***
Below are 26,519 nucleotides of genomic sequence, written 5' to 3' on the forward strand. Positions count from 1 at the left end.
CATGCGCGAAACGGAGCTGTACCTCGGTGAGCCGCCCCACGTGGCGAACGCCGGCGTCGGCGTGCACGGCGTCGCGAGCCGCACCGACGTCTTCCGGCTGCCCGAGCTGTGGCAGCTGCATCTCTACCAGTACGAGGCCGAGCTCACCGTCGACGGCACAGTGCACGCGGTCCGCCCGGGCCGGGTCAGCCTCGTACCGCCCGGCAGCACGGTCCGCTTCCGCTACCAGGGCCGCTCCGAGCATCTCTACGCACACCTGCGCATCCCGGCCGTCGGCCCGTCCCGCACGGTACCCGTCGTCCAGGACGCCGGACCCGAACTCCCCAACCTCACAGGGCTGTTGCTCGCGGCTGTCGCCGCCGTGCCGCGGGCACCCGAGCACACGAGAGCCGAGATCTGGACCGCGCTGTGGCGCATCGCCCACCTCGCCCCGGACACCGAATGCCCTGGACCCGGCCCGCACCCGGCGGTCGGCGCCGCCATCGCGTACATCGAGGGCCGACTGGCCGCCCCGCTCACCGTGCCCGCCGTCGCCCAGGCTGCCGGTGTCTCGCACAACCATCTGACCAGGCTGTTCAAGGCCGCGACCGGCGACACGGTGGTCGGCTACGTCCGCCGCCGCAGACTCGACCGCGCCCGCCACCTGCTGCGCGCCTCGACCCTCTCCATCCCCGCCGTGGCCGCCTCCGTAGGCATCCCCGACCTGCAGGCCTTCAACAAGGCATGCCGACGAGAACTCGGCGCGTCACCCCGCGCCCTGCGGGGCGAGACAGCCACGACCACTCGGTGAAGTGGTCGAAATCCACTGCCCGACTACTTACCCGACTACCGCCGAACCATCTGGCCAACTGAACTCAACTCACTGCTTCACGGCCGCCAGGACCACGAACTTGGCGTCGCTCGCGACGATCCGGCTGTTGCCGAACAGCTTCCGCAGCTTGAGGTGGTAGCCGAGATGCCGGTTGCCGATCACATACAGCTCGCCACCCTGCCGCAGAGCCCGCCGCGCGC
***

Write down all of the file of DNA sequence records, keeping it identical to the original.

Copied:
Below are 26,519 nucleotides of genomic sequence, written 5' to 3' on the forward strand. Positions count from 1 at the left end.
CATGCGCGAAACGGAGCTGTACCTCGGTGAGCCGCCCCACGTGGCGAACGCCGGCGTCGGCGTGCACGGCGTCGCGAGCCGCACCGACGTCTTCCGGCTGCCCGAGCTGTGGCAGCTGCATCTCTACCAGTACGAGGCCGAGCTCACCGTCGACGGCACAGTGCACGCGGTCCGCCCGGGCCGGGTCAGCCTCGTACCGCCCGGCAGCACGGTCCGCTTCCGCTACCAGGGCCGCTCCGAGCATCTCTACGCACACCTGCGCATCCCGGCCGTCGGCCCGTCCCGCACGGTACCCGTCGTCCAGGACGCCGGACCCGAACTCCCCAACCTCACAGGGCTGTTGCTCGCGGCTGTCGCCGCCGTGCCGCGGGCACCCGAGCACACGAGAGCCGAGATCTGGACCGCGCTGTGGCGCATCGCCCACCTCGCCCCGGACACCGAATGCCCTGGACCCGGCCCGCACCCGGCGGTCGGCGCCGCCATCGCGTACATCGAGGGCCGACTGGCCGCCCCGCTCACCGTGCCCGCCGTCGCCCAGGCTGCCGGTGTCTCGCACAACCATCTGACCAGGCTGTTCAAGGCCGCGACCGGCGACACGGTGGTCGGCTACGTCCGCCGCCGCAGACTCGACCGCGCCCGCCACCTGCTGCGCGCCTCGACCCTCTCCATCCCCGCCGTGGCCGCCTCCGTAGGCATCCCCGACCTGCAGGCCTTCAACAAGGCATGCCGACGAGAACTCGGCGCGTCACCCCGCGCCCTGCGGGGCGAGACAGCCACGACCACTCGGTGAAGTGGTCGAAATCCACTGCCCGACTACTTACCCGACTACCGCCGAACCATCTGGCCAACTGAACTCAACTCACTGCTTCACGGCCGCCAGGACCACGAACTTGGCGTCGCTCGCGACGATCCGGCTGTTGCCGAACAGCTTCCGCAGCTTGAGGTGGTAGCCGAGATGCCGGTTGCCGATCACATACAGCTCGCCACCCTGCCGCAGAGCCCGCCGCGCGC